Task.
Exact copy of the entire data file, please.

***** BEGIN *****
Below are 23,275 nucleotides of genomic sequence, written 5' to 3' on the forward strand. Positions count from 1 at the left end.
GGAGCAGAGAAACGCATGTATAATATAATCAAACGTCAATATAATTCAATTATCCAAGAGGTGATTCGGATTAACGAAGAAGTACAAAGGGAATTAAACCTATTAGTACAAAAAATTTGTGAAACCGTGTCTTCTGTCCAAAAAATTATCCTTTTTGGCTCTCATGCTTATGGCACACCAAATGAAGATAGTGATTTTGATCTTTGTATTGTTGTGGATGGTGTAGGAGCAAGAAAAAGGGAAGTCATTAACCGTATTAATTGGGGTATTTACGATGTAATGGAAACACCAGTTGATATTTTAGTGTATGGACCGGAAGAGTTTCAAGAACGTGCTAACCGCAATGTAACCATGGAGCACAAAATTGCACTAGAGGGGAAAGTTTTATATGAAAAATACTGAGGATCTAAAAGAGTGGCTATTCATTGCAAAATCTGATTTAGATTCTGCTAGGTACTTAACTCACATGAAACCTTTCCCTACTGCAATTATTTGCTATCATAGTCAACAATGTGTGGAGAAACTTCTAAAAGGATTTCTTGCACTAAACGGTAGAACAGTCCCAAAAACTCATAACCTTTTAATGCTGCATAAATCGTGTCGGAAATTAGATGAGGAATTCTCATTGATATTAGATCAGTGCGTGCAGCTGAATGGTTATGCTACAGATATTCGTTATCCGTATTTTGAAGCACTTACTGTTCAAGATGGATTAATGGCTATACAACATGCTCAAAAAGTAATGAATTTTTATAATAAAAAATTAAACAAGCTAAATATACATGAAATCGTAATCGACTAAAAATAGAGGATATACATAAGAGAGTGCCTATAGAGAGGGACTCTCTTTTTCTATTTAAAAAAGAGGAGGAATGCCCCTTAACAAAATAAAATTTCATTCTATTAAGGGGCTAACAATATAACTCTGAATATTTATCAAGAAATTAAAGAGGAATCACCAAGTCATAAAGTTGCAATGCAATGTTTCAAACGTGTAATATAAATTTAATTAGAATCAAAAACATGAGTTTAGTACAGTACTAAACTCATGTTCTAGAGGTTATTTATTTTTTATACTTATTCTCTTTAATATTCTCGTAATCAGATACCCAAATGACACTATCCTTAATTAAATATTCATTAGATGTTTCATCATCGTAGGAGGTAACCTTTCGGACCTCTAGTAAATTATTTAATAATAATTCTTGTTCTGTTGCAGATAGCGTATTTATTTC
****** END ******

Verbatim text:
Below are 23,275 nucleotides of genomic sequence, written 5' to 3' on the forward strand. Positions count from 1 at the left end.
GGAGCAGAGAAACGCATGTATAATATAATCAAACGTCAATATAATTCAATTATCCAAGAGGTGATTCGGATTAACGAAGAAGTACAAAGGGAATTAAACCTATTAGTACAAAAAATTTGTGAAACCGTGTCTTCTGTCCAAAAAATTATCCTTTTTGGCTCTCATGCTTATGGCACACCAAATGAAGATAGTGATTTTGATCTTTGTATTGTTGTGGATGGTGTAGGAGCAAGAAAAAGGGAAGTCATTAACCGTATTAATTGGGGTATTTACGATGTAATGGAAACACCAGTTGATATTTTAGTGTATGGACCGGAAGAGTTTCAAGAACGTGCTAACCGCAATGTAACCATGGAGCACAAAATTGCACTAGAGGGGAAAGTTTTATATGAAAAATACTGAGGATCTAAAAGAGTGGCTATTCATTGCAAAATCTGATTTAGATTCTGCTAGGTACTTAACTCACATGAAACCTTTCCCTACTGCAATTATTTGCTATCATAGTCAACAATGTGTGGAGAAACTTCTAAAAGGATTTCTTGCACTAAACGGTAGAACAGTCCCAAAAACTCATAACCTTTTAATGCTGCATAAATCGTGTCGGAAATTAGATGAGGAATTCTCATTGATATTAGATCAGTGCGTGCAGCTGAATGGTTATGCTACAGATATTCGTTATCCGTATTTTGAAGCACTTACTGTTCAAGATGGATTAATGGCTATACAACATGCTCAAAAAGTAATGAATTTTTATAATAAAAAATTAAACAAGCTAAATATACATGAAATCGTAATCGACTAAAAATAGAGGATATACATAAGAGAGTGCCTATAGAGAGGGACTCTCTTTTTCTATTTAAAAAAGAGGAGGAATGCCCCTTAACAAAATAAAATTTCATTCTATTAAGGGGCTAACAATATAACTCTGAATATTTATCAAGAAATTAAAGAGGAATCACCAAGTCATAAAGTTGCAATGCAATGTTTCAAACGTGTAATATAAATTTAATTAGAATCAAAAACATGAGTTTAGTACAGTACTAAACTCATGTTCTAGAGGTTATTTATTTTTTATACTTATTCTCTTTAATATTCTCGTAATCAGATACCCAAATGACACTATCCTTAATTAAATATTCATTAGATGTTTCATCATCGTAGGAGGTAACCTTTCGGACCTCTAGTAAATTATTTAATAATAATTCTTGTTCTGTTGCAGATAGCGTATTTATTTC